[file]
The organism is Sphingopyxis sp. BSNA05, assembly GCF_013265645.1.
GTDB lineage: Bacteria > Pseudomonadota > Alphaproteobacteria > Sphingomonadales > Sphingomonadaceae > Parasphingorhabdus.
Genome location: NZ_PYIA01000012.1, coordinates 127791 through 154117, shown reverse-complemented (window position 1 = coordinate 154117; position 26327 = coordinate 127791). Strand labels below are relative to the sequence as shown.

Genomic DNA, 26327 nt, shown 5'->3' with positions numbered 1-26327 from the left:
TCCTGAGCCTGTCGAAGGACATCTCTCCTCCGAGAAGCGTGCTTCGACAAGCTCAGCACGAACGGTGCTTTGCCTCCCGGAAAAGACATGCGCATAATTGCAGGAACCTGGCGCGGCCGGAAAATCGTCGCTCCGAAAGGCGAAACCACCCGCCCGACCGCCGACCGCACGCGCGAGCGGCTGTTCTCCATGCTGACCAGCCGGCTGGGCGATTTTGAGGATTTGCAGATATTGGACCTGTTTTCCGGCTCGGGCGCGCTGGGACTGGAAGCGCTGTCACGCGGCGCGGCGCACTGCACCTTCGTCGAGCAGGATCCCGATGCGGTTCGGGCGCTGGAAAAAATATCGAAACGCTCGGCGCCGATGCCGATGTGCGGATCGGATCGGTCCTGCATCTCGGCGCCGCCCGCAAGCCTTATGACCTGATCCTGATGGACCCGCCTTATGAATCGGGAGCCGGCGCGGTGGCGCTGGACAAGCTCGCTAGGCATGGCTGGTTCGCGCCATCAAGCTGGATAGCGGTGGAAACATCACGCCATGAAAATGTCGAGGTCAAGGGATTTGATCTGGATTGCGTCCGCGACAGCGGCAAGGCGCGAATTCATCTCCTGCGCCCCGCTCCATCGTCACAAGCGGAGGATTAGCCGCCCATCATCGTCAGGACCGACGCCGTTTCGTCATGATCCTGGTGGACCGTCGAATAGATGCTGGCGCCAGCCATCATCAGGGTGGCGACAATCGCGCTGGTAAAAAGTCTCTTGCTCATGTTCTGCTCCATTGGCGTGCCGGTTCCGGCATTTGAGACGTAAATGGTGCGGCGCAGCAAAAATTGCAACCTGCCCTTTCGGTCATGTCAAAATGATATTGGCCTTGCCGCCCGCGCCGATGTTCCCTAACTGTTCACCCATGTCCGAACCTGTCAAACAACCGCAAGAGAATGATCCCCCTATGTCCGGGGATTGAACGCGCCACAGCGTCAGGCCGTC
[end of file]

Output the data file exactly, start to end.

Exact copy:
The organism is Sphingopyxis sp. BSNA05, assembly GCF_013265645.1.
GTDB lineage: Bacteria > Pseudomonadota > Alphaproteobacteria > Sphingomonadales > Sphingomonadaceae > Parasphingorhabdus.
Genome location: NZ_PYIA01000012.1, coordinates 127791 through 154117, shown reverse-complemented (window position 1 = coordinate 154117; position 26327 = coordinate 127791). Strand labels below are relative to the sequence as shown.

Genomic DNA, 26327 nt, shown 5'->3' with positions numbered 1-26327 from the left:
TCCTGAGCCTGTCGAAGGACATCTCTCCTCCGAGAAGCGTGCTTCGACAAGCTCAGCACGAACGGTGCTTTGCCTCCCGGAAAAGACATGCGCATAATTGCAGGAACCTGGCGCGGCCGGAAAATCGTCGCTCCGAAAGGCGAAACCACCCGCCCGACCGCCGACCGCACGCGCGAGCGGCTGTTCTCCATGCTGACCAGCCGGCTGGGCGATTTTGAGGATTTGCAGATATTGGACCTGTTTTCCGGCTCGGGCGCGCTGGGACTGGAAGCGCTGTCACGCGGCGCGGCGCACTGCACCTTCGTCGAGCAGGATCCCGATGCGGTTCGGGCGCTGGAAAAAATATCGAAACGCTCGGCGCCGATGCCGATGTGCGGATCGGATCGGTCCTGCATCTCGGCGCCGCCCGCAAGCCTTATGACCTGATCCTGATGGACCCGCCTTATGAATCGGGAGCCGGCGCGGTGGCGCTGGACAAGCTCGCTAGGCATGGCTGGTTCGCGCCATCAAGCTGGATAGCGGTGGAAACATCACGCCATGAAAATGTCGAGGTCAAGGGATTTGATCTGGATTGCGTCCGCGACAGCGGCAAGGCGCGAATTCATCTCCTGCGCCCCGCTCCATCGTCACAAGCGGAGGATTAGCCGCCCATCATCGTCAGGACCGACGCCGTTTCGTCATGATCCTGGTGGACCGTCGAATAGATGCTGGCGCCAGCCATCATCAGGGTGGCGACAATCGCGCTGGTAAAAAGTCTCTTGCTCATGTTCTGCTCCATTGGCGTGCCGGTTCCGGCATTTGAGACGTAAATGGTGCGGCGCAGCAAAAATTGCAACCTGCCCTTTCGGTCATGTCAAAATGATATTGGCCTTGCCGCCCGCGCCGATGTTCCCTAACTGTTCACCCATGTCCGAACCTGTCAAACAACCGCAAGAGAATGATCCCCCTATGTCCGGGGATTGAACGCGCCACAGCGTCAGGCCGTC